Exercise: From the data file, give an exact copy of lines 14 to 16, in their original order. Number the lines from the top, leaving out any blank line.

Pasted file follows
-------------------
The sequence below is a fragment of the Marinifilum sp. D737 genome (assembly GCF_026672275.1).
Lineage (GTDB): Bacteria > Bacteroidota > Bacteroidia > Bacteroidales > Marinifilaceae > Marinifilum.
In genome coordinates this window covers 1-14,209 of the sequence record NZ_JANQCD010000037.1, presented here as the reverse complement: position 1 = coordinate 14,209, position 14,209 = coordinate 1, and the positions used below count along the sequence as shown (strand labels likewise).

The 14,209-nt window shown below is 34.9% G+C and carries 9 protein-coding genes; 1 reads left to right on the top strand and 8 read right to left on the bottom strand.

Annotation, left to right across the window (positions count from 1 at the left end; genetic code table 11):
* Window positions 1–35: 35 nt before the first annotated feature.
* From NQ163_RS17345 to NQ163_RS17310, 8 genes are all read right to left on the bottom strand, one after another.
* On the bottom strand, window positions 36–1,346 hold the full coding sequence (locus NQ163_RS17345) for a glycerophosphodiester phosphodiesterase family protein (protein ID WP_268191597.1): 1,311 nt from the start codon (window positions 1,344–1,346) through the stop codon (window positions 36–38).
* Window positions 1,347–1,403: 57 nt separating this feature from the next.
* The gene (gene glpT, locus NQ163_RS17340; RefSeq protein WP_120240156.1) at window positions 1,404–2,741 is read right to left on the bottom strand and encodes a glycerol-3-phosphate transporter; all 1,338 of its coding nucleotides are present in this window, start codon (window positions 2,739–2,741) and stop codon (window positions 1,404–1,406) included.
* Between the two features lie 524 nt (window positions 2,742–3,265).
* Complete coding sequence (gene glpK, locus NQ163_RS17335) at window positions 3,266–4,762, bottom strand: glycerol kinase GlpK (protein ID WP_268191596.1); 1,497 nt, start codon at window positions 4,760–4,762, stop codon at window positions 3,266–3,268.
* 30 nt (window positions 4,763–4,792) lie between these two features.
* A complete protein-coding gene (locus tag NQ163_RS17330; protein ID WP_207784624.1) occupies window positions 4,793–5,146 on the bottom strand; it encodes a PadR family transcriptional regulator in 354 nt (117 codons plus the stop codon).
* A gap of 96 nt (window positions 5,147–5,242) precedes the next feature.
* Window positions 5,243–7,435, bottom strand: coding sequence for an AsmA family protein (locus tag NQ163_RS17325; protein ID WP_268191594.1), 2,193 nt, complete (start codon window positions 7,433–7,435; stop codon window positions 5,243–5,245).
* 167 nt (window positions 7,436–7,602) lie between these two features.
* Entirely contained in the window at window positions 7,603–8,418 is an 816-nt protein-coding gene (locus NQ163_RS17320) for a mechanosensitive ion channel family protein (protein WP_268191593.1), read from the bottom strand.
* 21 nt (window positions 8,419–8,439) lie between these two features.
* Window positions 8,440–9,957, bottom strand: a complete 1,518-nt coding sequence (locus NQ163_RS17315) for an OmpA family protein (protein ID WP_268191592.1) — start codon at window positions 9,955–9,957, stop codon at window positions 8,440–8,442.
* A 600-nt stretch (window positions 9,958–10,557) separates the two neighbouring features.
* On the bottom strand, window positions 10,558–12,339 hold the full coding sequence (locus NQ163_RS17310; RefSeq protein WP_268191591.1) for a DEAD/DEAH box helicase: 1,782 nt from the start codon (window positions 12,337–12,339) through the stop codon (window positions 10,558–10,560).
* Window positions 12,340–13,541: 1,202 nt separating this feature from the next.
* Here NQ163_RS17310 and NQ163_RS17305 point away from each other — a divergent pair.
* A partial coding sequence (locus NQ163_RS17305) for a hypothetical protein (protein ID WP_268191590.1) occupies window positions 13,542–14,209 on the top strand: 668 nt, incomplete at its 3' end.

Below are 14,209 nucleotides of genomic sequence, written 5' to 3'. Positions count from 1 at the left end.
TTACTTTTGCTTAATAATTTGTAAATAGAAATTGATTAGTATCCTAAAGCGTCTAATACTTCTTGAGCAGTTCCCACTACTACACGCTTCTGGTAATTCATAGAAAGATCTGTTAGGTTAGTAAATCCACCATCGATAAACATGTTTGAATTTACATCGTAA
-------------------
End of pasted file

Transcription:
* A complete protein-coding gene (locus tag NQ163_RS17330; protein ID WP_207784624.1) occupies window positions 4,793–5,146 on the bottom strand; it encodes a PadR family transcriptional regulator in 354 nt (117 codons plus the stop codon).
* A gap of 96 nt (window positions 5,147–5,242) precedes the next feature.
* Window positions 5,243–7,435, bottom strand: coding sequence for an AsmA family protein (locus tag NQ163_RS17325; protein ID WP_268191594.1), 2,193 nt, complete (start codon window positions 7,433–7,435; stop codon window positions 5,243–5,245).